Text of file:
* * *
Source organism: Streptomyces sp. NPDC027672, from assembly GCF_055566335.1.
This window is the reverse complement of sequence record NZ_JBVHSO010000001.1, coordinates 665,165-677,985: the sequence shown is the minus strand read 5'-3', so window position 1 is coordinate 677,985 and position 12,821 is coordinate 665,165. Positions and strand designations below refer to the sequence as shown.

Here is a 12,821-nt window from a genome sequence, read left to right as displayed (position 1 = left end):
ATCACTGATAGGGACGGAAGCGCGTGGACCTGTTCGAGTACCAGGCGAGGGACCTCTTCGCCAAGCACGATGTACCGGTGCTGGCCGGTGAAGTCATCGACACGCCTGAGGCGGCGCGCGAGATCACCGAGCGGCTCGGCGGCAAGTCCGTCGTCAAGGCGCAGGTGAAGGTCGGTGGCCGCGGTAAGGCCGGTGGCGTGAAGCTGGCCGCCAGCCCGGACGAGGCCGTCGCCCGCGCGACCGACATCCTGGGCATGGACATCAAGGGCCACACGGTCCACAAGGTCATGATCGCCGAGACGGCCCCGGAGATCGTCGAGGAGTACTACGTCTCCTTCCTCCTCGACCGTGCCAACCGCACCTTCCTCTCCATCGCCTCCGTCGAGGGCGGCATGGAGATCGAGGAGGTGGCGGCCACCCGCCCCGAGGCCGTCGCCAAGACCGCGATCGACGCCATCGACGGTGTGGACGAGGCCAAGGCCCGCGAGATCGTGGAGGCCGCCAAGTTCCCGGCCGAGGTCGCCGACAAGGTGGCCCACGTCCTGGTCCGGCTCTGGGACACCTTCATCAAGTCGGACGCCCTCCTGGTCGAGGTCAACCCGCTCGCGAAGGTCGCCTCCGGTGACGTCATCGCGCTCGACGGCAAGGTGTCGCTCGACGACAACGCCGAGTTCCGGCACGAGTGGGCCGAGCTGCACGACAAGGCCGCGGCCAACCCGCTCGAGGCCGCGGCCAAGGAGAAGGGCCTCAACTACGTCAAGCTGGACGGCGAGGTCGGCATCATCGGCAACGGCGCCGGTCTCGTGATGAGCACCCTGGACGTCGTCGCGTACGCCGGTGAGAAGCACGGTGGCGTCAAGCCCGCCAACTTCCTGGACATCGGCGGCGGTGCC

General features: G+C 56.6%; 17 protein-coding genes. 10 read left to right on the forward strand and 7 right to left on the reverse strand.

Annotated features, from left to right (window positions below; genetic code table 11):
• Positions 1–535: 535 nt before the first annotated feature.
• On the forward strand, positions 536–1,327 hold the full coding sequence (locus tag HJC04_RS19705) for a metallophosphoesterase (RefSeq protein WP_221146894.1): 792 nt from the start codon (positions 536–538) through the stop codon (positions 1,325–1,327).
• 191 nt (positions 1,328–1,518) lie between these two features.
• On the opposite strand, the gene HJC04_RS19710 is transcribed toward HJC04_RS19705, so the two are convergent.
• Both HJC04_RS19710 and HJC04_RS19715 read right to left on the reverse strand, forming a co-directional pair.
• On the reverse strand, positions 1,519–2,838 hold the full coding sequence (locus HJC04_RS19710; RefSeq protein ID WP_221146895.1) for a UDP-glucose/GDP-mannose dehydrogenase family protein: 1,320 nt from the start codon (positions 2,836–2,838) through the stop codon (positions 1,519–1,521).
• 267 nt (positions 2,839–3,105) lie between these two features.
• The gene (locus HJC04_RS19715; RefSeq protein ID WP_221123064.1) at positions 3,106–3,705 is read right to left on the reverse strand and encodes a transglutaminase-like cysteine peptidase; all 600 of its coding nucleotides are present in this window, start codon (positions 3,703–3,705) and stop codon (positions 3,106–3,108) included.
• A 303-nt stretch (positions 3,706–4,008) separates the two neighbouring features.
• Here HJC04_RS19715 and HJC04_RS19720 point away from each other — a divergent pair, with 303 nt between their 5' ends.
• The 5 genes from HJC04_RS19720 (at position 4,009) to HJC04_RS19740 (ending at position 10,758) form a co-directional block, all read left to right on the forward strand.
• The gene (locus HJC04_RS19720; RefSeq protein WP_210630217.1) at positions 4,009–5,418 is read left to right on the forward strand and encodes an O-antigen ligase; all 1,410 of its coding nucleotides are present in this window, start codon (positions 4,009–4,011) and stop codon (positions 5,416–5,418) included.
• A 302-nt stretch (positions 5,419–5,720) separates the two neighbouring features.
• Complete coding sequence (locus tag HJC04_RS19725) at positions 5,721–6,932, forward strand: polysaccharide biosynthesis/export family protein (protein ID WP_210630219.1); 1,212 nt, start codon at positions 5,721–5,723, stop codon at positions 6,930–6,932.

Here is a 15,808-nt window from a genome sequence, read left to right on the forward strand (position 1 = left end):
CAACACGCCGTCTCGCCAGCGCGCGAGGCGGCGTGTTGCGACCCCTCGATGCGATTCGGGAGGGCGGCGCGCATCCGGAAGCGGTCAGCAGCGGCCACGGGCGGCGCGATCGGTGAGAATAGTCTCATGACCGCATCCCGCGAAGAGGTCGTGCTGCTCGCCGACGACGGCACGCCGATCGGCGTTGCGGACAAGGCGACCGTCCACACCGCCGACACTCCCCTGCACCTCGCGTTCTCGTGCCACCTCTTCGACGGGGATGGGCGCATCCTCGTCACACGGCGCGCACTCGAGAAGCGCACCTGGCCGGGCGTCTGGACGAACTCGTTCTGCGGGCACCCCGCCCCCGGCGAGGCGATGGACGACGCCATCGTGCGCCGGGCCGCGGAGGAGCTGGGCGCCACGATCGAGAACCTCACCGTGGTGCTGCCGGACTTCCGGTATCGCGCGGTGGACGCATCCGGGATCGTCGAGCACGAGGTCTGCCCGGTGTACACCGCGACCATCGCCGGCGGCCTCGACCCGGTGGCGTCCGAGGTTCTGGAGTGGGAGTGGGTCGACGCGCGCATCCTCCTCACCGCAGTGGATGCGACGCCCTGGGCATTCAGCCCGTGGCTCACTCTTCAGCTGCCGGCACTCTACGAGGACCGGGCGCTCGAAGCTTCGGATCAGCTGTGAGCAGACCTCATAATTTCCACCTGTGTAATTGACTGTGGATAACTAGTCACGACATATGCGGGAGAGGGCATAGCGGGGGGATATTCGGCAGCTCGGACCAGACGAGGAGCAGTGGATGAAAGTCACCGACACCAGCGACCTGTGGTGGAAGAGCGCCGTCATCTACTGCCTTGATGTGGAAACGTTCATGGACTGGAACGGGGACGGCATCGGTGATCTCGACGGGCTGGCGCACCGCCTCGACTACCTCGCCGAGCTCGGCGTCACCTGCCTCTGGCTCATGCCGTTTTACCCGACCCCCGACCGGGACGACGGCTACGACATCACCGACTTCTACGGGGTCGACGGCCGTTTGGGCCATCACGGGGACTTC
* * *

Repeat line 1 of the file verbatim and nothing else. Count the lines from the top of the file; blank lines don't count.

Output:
Source organism: Streptomyces sp. NPDC027672, from assembly GCF_055566335.1.